The RUU-SDA draft (May 6, 2002) maintains that the bill was developed in response to the imbalance between the declining water supply and rising water demand. The solution given to this problem in the bill is privatizing water sector management. In addition, the bill also contains language which indicates that cost recovery principles will be implemented. Cost recovery principles mean that users should bear all costs incurred in providing the goods and services.

According to INFOG's article, the privatization and commoditification of water will lead to several problems. Firstly, the RUU-SDA changes the traditional view that water is common property instead of an individual asset. Secondly, the full-cost recovery policy seems to be an incentive for conservation and efficiency in water utilization, but it can also mean that those who cannot afford to bear the full costs of operations, maintenance, rehabilitation, and investment and debt servicing will not be given access to water unless certain protection schemes can be developed for the disadvantaged. The bill fails to clearly stipulate such schemes. Thirdly, privatization requires a clear and strong governance mechanism to ensure that it works in a fair and accountable manner. The bill lacks clear provisions on how the governance of a privatized water sector would operate.

Together with a number of farmers' groups and civil society organizations, INFOG have organized campaigns to urge the Government to review the flawed bill. They have also approached parliamentarians to scrutinize the contents before the bill is approved. The World Bank has been pressured not to disburse the loan even if the bill is approved because of the poor quality of the drafting.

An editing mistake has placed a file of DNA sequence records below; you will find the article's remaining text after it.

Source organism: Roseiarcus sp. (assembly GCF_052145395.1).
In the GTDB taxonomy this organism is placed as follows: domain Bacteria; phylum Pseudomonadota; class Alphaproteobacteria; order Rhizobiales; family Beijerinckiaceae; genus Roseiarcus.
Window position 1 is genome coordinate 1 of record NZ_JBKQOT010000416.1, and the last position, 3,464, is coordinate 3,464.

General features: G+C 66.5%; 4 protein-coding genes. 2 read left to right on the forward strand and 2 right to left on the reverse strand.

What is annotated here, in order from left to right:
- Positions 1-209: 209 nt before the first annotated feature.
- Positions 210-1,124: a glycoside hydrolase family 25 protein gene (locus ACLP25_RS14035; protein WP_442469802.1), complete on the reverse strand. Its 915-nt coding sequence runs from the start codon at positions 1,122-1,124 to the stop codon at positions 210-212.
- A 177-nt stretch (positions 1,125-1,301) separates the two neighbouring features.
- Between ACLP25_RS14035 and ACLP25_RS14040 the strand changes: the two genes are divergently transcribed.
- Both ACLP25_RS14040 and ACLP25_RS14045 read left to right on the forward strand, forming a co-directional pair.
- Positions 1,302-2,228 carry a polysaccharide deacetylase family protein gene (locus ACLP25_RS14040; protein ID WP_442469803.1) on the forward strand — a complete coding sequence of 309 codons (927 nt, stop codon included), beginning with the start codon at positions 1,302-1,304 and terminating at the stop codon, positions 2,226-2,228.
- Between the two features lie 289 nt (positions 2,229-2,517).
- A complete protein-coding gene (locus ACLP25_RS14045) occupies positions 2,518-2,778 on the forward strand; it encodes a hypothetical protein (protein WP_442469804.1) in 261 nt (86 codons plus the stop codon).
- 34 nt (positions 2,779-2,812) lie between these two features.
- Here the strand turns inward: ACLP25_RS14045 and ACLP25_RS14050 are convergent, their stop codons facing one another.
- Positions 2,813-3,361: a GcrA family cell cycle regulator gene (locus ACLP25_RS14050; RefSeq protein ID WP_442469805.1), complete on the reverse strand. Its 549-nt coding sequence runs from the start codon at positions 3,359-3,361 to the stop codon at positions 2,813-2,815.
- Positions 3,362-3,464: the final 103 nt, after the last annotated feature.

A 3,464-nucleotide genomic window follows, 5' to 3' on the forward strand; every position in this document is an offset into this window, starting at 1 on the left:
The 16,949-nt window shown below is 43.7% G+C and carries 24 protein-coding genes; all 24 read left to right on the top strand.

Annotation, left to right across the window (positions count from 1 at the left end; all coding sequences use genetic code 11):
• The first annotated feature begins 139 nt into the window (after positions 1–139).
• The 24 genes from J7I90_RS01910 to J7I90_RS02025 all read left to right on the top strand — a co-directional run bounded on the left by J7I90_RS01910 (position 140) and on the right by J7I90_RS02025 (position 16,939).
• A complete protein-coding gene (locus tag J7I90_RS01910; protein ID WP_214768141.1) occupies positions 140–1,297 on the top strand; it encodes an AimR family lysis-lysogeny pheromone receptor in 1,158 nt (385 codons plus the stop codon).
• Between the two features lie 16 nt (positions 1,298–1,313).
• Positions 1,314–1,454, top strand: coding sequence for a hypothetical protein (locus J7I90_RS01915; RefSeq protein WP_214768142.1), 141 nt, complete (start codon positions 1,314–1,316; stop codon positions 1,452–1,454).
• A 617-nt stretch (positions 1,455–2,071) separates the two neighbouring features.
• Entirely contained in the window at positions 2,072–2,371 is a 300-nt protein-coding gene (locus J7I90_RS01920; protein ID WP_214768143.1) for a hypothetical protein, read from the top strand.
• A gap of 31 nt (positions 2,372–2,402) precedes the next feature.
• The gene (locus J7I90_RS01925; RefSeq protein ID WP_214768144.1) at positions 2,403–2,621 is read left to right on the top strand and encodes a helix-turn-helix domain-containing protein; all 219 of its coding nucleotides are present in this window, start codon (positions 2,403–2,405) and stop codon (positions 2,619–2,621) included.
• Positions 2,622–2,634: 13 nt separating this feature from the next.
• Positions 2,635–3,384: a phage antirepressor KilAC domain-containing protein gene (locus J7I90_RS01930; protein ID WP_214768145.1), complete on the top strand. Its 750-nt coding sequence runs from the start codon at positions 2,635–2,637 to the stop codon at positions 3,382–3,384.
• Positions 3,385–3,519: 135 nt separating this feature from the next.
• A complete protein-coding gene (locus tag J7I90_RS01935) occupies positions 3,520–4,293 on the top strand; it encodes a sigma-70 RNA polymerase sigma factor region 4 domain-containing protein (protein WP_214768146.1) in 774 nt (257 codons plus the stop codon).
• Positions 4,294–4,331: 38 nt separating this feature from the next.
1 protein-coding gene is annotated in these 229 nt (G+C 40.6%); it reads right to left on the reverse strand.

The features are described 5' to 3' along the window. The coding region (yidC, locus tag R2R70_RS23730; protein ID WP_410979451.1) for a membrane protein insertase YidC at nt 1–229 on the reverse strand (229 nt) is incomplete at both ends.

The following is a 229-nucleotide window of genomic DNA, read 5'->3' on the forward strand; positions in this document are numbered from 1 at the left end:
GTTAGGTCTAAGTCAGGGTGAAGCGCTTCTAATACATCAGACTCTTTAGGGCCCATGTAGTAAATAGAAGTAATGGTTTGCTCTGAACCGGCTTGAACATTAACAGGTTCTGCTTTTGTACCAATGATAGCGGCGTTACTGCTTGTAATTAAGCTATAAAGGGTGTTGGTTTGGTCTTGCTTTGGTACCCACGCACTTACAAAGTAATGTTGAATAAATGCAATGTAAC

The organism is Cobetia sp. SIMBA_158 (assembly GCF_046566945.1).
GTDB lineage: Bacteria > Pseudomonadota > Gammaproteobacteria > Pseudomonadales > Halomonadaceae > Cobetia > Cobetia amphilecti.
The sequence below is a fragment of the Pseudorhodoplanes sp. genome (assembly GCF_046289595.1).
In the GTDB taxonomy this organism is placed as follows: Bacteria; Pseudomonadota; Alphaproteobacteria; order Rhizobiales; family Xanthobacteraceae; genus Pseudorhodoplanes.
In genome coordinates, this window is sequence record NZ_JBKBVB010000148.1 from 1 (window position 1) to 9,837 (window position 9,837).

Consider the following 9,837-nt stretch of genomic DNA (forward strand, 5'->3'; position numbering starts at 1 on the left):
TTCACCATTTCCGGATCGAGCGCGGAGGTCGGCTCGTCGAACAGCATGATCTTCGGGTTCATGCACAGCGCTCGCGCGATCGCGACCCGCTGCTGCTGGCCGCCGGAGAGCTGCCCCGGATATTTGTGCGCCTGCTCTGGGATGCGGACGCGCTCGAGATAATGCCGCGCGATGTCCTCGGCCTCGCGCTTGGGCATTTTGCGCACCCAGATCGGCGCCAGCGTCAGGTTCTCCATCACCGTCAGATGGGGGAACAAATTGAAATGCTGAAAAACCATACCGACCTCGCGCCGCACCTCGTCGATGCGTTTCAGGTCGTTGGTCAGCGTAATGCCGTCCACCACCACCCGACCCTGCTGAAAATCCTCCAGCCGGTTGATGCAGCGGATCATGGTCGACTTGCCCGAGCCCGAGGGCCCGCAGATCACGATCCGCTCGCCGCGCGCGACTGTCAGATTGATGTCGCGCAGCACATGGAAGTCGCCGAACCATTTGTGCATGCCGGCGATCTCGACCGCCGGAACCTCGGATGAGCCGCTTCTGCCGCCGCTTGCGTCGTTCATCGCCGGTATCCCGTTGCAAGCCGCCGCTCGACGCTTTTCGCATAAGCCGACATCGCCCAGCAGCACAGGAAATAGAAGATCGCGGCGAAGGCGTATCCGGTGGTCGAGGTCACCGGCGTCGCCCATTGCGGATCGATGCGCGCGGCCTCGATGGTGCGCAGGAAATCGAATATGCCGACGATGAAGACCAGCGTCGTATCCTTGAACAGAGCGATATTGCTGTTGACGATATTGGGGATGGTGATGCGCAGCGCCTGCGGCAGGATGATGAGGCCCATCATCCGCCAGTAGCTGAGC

Indonesian Forum on Globalization
World Bank's Resident Staff in Indonesia

World Bank's Approach to Agenda 21 Fails, Report Says

A joint publication by Friends of the Earth-US and the Halifax Initiative entitled "Marketing the Earth: The World Bank and Sustainable Development" was released at the recent World Summit on Sustainable Development (WSSD). The report documents the World Bank's approach to sustainable development in specific sectors addressed in Agenda 21 a landmark document resulting from the United Nations Conference on Environment and Development in 1992, popularly called the Rio Summit.

The report reveals serious adverse impacts on people and the environment that result from World Bank-supported policies and projects in developing countries. This is particularly the case for those that stem from the Bank's market-based approach to protecting forests, marine, and freshwater resources, and to reducing pesticide use, greenhouse gas emissions and poverty. During the Rio Summit, the Bank agreed to lead the process of setting up the Global Environmental Facility (GEF) to tackle serious concerns on key environmental areas. While the GEF has grown, the impact of investments supported by GEF has not been fully evaluated. Even if it is assumed to be successful, GEF investment is not at all representative of the Bank's work in larger sectors and programs.

The reports concludes that the WSSD is not a space to negotiate changes to the World Bank, but it must be a forum to fundamentally address power imbalances and economic, social, and environmental injustice.

Source: Friends of the Earth US website
The report is available online at

This IFI update is published by Down to Earth, the International Campaign for Ecological Justice in Indonesia.